Pulp Nation Avengers Endgame Quick Takes
What did the Nation think of Avengers: Endgame?
“The build-up was so worth it!”
“I hope there’s a director’s cut with even more footage!”
“I managed the full three hours with a large drink.”
Friends, that’s just a small smattering of the many quick takes from Pulp Nation.
Living Up to the Hype
For over 11 years and 21 films, fans worldwide have been immersed in the Marvel Cinematic Universe (MCU).
And with good reason.
Laughter, world—and universe—saving action, and unpredictable. The MCU is built by fans for fans; a rarity in the film industry.
Another rarity: in a world where nothing seems to live up to the hype, Avengers: Endgame absolutely and unequivocally does the deed while taking us on an emotional journey of love, duty, and sacrifice.
We All Need a Little Downtime Now and Then
No doubt action scenes, especially the why the Russo brothers envision them are fun. Sometimes they’re epic and in this film, Lord of the Rings-esque.
But, for this reviewer anyway, the downtime scenes were what made this film. That’s where we get to see who our heroes truly are.
Sure, they’ve got superhuman abilities but for the most part, they’re human (with a few obvious exceptions, of course) with their own foibles and unseen scars.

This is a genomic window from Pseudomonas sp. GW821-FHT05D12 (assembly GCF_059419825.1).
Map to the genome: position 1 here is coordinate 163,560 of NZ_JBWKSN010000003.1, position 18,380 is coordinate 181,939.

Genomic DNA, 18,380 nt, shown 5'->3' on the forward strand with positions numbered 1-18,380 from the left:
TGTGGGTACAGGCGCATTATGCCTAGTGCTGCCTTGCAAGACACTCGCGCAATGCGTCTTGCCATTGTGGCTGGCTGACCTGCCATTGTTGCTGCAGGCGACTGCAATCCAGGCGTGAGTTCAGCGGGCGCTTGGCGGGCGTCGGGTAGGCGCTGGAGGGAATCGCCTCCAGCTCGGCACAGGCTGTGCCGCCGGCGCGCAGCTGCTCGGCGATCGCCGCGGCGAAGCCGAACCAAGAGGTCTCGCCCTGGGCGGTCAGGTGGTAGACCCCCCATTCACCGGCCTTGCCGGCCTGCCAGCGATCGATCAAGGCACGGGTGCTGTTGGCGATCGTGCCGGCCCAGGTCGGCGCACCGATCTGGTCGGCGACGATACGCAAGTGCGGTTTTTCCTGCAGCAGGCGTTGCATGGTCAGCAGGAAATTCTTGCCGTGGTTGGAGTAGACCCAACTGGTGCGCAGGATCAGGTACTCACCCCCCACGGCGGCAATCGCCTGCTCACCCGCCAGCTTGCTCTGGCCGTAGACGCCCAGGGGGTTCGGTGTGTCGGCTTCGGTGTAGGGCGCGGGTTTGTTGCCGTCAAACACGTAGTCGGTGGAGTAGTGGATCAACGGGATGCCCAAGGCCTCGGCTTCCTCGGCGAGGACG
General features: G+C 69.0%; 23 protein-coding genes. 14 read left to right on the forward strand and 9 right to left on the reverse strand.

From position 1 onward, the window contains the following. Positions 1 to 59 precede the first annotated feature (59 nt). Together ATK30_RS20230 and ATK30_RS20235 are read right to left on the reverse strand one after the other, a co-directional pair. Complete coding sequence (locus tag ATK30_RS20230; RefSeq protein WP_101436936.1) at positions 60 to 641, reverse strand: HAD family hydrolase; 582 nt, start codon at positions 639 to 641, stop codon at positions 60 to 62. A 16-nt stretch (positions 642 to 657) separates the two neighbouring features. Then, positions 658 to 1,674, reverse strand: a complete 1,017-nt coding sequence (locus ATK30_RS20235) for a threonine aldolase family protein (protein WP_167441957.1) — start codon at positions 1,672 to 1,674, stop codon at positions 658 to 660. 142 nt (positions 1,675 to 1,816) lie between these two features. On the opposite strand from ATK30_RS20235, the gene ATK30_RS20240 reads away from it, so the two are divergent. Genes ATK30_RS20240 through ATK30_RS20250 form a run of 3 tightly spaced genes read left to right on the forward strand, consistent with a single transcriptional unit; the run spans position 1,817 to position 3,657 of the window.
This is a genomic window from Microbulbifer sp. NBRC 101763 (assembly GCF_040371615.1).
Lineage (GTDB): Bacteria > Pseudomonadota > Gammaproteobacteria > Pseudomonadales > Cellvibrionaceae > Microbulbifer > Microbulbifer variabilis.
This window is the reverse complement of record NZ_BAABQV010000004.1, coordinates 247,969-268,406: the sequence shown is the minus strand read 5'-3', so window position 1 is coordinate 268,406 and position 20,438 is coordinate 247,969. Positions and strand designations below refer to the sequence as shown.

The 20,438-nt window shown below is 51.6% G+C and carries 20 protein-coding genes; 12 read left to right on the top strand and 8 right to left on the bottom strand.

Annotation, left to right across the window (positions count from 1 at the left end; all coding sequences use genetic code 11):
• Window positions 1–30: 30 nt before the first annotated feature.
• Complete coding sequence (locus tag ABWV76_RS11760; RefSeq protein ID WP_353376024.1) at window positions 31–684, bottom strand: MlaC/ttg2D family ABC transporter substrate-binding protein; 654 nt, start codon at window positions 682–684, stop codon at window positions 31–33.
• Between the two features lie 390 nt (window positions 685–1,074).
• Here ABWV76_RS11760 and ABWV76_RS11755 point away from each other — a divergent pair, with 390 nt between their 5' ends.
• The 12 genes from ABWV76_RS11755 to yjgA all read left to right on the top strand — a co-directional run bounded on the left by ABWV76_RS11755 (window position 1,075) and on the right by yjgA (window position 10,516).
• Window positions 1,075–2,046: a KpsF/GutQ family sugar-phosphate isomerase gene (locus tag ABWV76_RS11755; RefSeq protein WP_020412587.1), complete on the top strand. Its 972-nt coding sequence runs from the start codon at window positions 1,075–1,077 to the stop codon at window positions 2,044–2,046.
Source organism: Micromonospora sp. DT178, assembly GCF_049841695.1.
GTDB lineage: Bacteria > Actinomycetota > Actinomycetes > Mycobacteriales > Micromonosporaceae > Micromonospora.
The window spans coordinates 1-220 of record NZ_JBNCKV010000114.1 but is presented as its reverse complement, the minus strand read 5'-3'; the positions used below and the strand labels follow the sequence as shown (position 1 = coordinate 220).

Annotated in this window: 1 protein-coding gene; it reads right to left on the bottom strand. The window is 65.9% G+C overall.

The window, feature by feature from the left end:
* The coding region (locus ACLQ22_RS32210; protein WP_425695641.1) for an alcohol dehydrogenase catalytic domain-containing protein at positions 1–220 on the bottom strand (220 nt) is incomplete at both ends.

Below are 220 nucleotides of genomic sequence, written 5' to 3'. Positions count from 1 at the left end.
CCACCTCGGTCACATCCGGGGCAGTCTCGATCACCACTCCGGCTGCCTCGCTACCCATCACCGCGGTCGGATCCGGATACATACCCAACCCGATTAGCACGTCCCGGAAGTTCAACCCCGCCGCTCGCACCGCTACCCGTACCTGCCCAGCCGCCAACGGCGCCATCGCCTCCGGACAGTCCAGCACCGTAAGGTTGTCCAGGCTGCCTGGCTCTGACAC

Avengers Endgame is Roomy
While Infinity Wars felt bloated to some—though not to us (read our Infinity Wars review)—Avengers cannot be critiqued similarly.
The smaller cast (with a sarcastic thanks to Thanos) allows writers Stephen McFeely and Christopher Markus to navigate deftly between characters, all the while deftly tying up loose ends—a ton of loose ends.
All Good Things Must End
As the films draws near the end, you can’t help but wonder what’s next.
To be sure, Endgame gives us an idea of what’s to come but when one is used to a certain way of doing things it doesn’t make change any easier.
Endgame is most definitely a finale; at the same time, both a devastating and exhilarating finale. You can’t help but feel mixed emotions as you walk out of the theatre.
Sadness that one journey has ended, but rhapsodic about the journey soon to begin.